Wraparound Blog

New National Institute of Mental Health Grant Supports Development and Testing of Text-Based Outcomes Monitoring System for Wraparound

May 13, 2022 | Eric Bruns

Multiple research studies have documented the potential for positive effects of routine outcomes monitoring (ROM) in health care and behavioral health services.

Defined as “session-to-session measures of client progress to evaluate and improve treatment outcome,” ROM is also a core component of Wraparound care coordination as trained and supported by the National Wraparound Implementation Center (NWIC) and others.

At every Wraparound meeting, for example, the team should review and/or collect data on the family’s own rating of progress toward meeting their priority need(s) and vision for the future. Collecting such information can reinforce when recognizable progress is being made or highlight elements of a plan of care that need to be revised. ROM can improve the alliance among Wraparound team members, aid in supervision, and help a Wraparound provider organization be alerted when a youth, caregiver, or family is “off track” or experiencing an otherwise unknown crisis. Furthermore, when aggregated, such data can help identify provider organizations or other units that are achieving positive outcomes – or need attention to improve the quality of their care.

As described in this wonderful review by some of the world’s leading researchers on ROM, however, significant barriers impede actual implementation of ROM. Barriers include financial burdens, time burdens, competing stakeholder needs, and staff turnover, among many others.

In Wraparound, even though being “outcomes-based and data informed” may be our most important principle, our experience indicates consistent collection of progress and process data is rare. Fidelity data confirm this problem.

In an attempt to overcoming practical barriers to ROM in Wraparound, the University of Washington Wraparound Evaluation and Research Team (UW WERT) has partnered with 3C Institute on a recently awarded grant to develop and test a “mobile Routine Outcomes Monitoring” (mROM) system specific to Wraparound.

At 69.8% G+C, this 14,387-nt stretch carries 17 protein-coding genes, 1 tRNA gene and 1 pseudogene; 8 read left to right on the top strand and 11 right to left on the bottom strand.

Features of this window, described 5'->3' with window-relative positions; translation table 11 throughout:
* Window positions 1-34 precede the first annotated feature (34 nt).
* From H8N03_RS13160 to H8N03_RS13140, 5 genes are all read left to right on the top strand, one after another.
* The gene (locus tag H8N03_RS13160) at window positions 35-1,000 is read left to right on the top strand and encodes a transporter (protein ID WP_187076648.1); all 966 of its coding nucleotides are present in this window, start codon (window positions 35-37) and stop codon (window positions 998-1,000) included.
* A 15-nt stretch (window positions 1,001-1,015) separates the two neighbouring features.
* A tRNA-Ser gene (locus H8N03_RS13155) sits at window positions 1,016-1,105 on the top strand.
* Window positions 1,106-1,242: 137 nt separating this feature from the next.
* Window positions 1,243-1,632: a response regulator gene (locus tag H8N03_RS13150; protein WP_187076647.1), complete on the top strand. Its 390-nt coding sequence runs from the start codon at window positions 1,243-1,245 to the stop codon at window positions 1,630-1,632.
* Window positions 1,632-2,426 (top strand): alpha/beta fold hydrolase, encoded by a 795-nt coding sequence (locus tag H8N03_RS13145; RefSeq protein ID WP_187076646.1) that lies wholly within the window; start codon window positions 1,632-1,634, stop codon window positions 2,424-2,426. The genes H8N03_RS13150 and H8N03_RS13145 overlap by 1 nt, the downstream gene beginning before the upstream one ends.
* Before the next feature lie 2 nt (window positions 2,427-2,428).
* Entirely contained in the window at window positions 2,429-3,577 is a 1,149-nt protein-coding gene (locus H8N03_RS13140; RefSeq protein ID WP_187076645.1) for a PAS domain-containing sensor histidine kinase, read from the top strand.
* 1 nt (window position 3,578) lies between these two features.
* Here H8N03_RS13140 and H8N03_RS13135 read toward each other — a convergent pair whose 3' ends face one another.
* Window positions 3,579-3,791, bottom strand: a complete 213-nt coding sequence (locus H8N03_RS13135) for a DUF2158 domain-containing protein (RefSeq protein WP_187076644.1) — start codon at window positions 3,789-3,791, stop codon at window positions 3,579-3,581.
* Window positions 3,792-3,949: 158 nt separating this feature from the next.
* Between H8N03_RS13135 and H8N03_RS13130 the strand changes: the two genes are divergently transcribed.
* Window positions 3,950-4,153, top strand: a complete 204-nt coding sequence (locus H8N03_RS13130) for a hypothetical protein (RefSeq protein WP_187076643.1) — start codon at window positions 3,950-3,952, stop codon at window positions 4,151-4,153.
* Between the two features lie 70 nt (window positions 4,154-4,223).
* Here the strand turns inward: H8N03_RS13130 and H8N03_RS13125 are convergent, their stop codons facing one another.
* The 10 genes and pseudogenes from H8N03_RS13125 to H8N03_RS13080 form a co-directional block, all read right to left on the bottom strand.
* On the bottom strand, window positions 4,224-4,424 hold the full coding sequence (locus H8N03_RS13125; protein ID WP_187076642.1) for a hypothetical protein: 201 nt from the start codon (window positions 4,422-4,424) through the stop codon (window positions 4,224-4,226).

The proposed SMART-Wrap (Short Message Assisted Responsive Treatment for Wraparound) product will use brief prompts sent by text that can be read and responded to in a matter of seconds. Data would then be sent securely to a dashboard linked to UW WERT’s WrapStat system for review by the family’s care coordinator and others responsible for providing effective Wraparound support. If necessary, the system will send alerts to helpers, which could be when a family is in trouble or not making progress, or when progress and/or positive outcomes should be celebrated.

Given that 90% of text messages are opened within three seconds of their receipt, our hope is that “SMART-Wrap” may serve as a way to reduce the cost, time, and logistical barriers to getting actionable, “real-time” information from caregivers and youth to inform teamwork, plan of care revisions, supervision, and program evaluation.

Over the course of four phases of work, this project will:

  1. Get input on SMART-Wrap system functionality from parents/caregivers, young people, Wraparound providers, mROM researchers, and other experts;
  2. Develop an initial SMART-Wrap prototype;
  3. Test out SMART-Wrap usability and feasibility with a small number of programs and enrolled families;
  4. Prepare for a larger test of the system, incorporation into WrapStat, and dissemination to the field.

As some may remember, a survey of the National Wraparound Initiative community of practice in 2020 informed the original NIMH grant and demonstrated interest among Wraparound initiatives nationally. Now that it has been awarded, we plan to continue to inform and engage Wraparound experts nationally as we use NIMH funds to develop and test SMART-Wrap over the next 18 months.

If your Wraparound Provider Organization or initiative is interested in participating in this project in some way, please do not hesitate to contact UW WERT at wrapeval@uw.edu.

As always, we are grateful to be part of a national movement to provide effective care to youth with the most complex needs and their families. We hope this project will be yet another successful undertaking that advances Wraparound and its positive impact.